I've just read the Guardian's interview with Tara Brabazon, Professor of Media Studies at Brighton University. She describes how she has banned the use of google by her first year students, by refusing to grade anything based on material she has not prescribed for them. From the article: "I give my first-years a good curriculum based on 200 extracts from refereed journals and books," she says, "and I'm happy for them to use those as sources exclusively."
At first this seems a little bizarre. Shouldn't the students be looking for reference material themselves? Emma Duke-Williams, on her blog, remarks "I'm assuming that she would allow them to use Google to locate other academics websites, to use Google Scholar to find new references..."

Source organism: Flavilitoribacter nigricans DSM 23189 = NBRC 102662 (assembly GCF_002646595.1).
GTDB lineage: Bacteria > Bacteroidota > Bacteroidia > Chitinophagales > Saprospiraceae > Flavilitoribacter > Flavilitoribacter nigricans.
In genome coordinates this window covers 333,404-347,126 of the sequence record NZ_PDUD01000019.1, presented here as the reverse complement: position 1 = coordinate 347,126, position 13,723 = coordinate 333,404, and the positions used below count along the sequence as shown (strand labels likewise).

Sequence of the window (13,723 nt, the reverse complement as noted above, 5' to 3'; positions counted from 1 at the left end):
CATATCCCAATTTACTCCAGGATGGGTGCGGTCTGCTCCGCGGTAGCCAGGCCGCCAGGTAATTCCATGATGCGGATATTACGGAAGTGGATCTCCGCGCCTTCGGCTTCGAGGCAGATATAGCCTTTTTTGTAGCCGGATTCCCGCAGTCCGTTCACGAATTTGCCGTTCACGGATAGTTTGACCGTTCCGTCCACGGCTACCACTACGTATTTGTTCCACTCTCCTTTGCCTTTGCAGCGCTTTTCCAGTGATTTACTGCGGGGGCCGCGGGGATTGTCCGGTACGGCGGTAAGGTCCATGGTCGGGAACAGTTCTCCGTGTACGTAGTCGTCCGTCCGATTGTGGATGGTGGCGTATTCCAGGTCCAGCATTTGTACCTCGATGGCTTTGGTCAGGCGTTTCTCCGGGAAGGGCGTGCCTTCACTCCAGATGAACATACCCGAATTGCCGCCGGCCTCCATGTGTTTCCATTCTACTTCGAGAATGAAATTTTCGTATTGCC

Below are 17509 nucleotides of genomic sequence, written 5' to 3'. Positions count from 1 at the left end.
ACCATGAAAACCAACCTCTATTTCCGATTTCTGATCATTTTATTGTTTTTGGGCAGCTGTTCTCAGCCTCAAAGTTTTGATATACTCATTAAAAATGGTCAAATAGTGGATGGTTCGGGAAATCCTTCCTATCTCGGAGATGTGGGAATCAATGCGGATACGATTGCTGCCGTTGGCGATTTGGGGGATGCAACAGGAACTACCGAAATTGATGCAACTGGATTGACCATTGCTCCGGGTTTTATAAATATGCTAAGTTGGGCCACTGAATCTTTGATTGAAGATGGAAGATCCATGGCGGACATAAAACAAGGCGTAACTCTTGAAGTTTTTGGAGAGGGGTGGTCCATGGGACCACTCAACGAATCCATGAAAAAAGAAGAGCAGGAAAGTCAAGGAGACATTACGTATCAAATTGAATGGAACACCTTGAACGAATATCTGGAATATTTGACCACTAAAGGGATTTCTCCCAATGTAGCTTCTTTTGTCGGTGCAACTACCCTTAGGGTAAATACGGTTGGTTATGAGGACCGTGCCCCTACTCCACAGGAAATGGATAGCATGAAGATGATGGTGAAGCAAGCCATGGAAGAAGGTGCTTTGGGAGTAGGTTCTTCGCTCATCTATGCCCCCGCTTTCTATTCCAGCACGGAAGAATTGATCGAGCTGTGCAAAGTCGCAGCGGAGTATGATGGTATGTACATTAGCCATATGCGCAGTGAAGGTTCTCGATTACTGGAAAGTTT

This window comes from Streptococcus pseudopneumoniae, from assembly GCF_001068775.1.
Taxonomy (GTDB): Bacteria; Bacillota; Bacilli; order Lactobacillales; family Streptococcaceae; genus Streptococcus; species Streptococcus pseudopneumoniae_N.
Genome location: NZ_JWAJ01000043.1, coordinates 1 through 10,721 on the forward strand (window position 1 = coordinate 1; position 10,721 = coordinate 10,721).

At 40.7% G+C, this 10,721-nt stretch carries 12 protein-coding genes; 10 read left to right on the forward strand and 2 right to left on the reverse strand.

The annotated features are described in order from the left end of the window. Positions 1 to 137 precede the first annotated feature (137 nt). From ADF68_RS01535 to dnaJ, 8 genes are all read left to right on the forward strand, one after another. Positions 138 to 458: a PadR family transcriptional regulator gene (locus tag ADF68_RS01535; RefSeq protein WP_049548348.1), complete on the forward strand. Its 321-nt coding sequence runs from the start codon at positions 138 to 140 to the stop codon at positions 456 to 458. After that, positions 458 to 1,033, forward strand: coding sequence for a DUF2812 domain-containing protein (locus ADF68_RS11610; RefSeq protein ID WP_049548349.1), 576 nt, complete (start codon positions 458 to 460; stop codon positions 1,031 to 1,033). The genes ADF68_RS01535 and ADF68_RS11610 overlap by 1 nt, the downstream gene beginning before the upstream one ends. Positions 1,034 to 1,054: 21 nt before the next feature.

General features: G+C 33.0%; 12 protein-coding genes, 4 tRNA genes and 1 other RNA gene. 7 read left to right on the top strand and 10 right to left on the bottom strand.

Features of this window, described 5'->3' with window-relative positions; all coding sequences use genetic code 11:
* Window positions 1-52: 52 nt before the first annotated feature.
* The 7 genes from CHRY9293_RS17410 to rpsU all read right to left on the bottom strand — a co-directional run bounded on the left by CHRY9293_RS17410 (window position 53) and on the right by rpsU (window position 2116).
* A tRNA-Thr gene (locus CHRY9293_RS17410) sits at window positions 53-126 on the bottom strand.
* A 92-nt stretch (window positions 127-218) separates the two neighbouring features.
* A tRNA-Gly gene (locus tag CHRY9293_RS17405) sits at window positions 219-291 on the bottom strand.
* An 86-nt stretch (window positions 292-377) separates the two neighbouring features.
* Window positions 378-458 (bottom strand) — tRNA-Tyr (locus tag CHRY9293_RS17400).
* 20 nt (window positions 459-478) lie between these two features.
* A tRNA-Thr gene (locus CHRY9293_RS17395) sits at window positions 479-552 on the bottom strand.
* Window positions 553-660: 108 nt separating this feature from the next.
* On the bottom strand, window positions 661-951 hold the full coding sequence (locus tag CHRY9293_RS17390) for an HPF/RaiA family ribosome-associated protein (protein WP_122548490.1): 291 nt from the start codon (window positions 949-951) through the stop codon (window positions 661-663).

On one hand, I'm quite persuaded by Prof. Brabazon's explanation: "I'm not asking them to be independent scholars at this stage. Rather, I'm building what I call an information scaffold. I'm guiding them through complicated ideas, and getting them to read high-quality materials. Young minds are like diamonds. They need sharpening and polishing. Too many assumptions are made about their ability to manage the transition from school to university."
So, her first year students are not yet mature enough in their scholarship to make judgements about sources of information. I tend to agree with that. But I have to ask, when and how do we expect them to learn this skill?